A don at the University of Ibadan, Ibrahim Olatunde Uthman has advocated for the compulsory inclusion of religious ethics in the lesson contents for students at all levels in order to curb social vices.
He was speaking with EduCeleb.com shortly after delivering a lecture titled “The role of examining bodies in nation building and socio-religious harmony” at the Annual Ramadan Lecture organised by the West African Examinations Council (WAEC) Muslim Community over the weekend in Lagos.
The Senior Lecturer in the Department of Arabic and Islamic Studies at the UI also cautioned teachers and examiners against setting inciting questions for their students.
“We need religious ethics generally at all levels. Some of the challenges we are facing in our society today such as cultism, kidnapping, and terrorism. It is time we started including religious ethics in what we teach and examine students about at all levels, including exam bodies like WAEC, JAMB and NECO.
“Through this, we are creating a well informed into this world. The youth today know how to use different ICT gadgets for different purposes. So, if you don’t inculcate religious ethics in them, they may destroy the society.” he stated.
Dr Uthman added that such efforts would mean that religious studies would be mandatory for students at all levels of education.
“By implication, religious studies – Christian Religious Studies and Islamic Religious Studies – would be compulsory at all levels of education. If you are Christian, take CRS, and if you are a Muslim, take IRS. That is to inculcate in them God’s consciousness and that will help our society,” he said.
While flaying some examiners for setting inciting test questions, he identified negative bias towards the faith of others as the root of it.
“Usually, inciting questions come up because of religious bias. If, as a Muslim, I think I should attack Christians, if I set questions for my students, I can set those that abuse Christianity.
“But we are saying that this is wrong. It is not fostering religious harmony. That is why it is our duty. At all levels of exams when people set questions, some people moderate the questions. When you see that a question is inciting, that question should be struck out so as to limit the problem of religious crisis we have in the society,” he added.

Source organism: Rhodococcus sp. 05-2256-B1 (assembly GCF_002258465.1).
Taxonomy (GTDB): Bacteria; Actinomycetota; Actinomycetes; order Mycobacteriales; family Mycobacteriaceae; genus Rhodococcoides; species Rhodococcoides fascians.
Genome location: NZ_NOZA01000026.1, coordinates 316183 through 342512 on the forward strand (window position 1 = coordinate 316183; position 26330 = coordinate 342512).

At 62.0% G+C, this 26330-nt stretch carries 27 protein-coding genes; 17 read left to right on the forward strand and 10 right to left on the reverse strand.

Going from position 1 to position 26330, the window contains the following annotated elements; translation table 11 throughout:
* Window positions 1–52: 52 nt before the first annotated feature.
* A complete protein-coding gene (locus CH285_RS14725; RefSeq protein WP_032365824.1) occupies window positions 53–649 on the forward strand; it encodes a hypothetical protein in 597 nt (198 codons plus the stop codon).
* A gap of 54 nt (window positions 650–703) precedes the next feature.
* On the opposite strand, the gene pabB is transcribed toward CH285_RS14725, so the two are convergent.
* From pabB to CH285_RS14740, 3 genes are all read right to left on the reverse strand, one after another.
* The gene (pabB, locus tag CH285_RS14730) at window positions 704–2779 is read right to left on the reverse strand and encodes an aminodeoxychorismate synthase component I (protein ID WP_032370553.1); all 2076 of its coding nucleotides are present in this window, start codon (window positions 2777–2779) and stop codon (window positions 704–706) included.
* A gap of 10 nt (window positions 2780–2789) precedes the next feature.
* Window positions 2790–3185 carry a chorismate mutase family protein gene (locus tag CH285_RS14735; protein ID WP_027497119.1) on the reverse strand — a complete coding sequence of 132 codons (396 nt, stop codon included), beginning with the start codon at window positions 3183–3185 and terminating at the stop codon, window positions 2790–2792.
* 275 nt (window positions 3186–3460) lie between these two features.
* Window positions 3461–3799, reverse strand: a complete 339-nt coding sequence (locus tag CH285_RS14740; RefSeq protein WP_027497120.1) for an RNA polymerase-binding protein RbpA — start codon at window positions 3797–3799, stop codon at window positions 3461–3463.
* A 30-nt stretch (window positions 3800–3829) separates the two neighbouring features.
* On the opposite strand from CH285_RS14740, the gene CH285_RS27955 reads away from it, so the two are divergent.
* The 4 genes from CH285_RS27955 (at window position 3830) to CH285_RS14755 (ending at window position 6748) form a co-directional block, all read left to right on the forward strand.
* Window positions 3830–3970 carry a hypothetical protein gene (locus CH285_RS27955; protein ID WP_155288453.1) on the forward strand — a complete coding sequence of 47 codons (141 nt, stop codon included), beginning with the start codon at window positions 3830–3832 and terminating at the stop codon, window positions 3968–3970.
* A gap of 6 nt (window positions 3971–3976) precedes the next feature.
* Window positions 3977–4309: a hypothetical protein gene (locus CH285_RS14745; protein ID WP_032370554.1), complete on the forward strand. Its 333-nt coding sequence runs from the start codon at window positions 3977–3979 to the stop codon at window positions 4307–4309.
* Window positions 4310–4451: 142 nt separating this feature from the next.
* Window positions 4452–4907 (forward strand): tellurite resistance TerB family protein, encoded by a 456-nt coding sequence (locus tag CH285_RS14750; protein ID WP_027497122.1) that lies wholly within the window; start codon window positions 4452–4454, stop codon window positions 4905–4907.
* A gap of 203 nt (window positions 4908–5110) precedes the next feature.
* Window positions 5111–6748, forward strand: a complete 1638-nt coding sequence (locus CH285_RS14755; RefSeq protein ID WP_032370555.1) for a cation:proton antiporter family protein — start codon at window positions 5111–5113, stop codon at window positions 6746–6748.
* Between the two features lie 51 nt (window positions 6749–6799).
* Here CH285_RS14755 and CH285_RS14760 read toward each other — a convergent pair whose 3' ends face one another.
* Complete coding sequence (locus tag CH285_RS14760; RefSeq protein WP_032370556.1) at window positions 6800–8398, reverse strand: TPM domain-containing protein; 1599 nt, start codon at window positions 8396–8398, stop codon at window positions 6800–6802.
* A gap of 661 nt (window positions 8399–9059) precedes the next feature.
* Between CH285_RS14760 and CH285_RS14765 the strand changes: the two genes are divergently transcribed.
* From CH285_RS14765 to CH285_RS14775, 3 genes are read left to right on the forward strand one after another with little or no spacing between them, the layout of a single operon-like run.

The Islamic University of Malaysia alumnus also added his voice to calls against violent terrorism while noting the role academics play in such a cause. He challenged the media to promote such too.
“Different religious professional organisations hold conferences and seminars to educate people. Whether those would attend such seminars is another thing.
“This is where the media must also help. If you gather people together, those you gathered together are sizable. The media needs to assist us in dissemination of such messages to larger members of the public,” he said.
Among such organisations involved in fighting violent terrorism intellectually is the National Association for the Study of Religion and Education (NASRED) which holds various events towards such a cause.
He also gave the instance of his invitation by the Imam Corps of the Nigerian Air force to deliver a lecture on combating terrorism using religion as he called on other entities to assist in reaching more people and achieving peace.
The event also witnessed a health talk delivered by a Senior Lecturer and Consultant Nephrologist at the University of Lagos College of Medicine, Dr Taslim Babawale Bello.
Speaking on the choice of the topics for the lecture, Chairman of the Organising Committee for the Ramadan Lecture, Alhaji Adekunle Yusuf
“As an examination body, we need to inform, educate and enlighten people about the connection between religion and examination bodies, how they coexist and how they assist each other in the development of the nation.
The Deputy Director of Finance at WAEC said that the health talk was to help participants deal with health challenges during and after the month of Ramadan.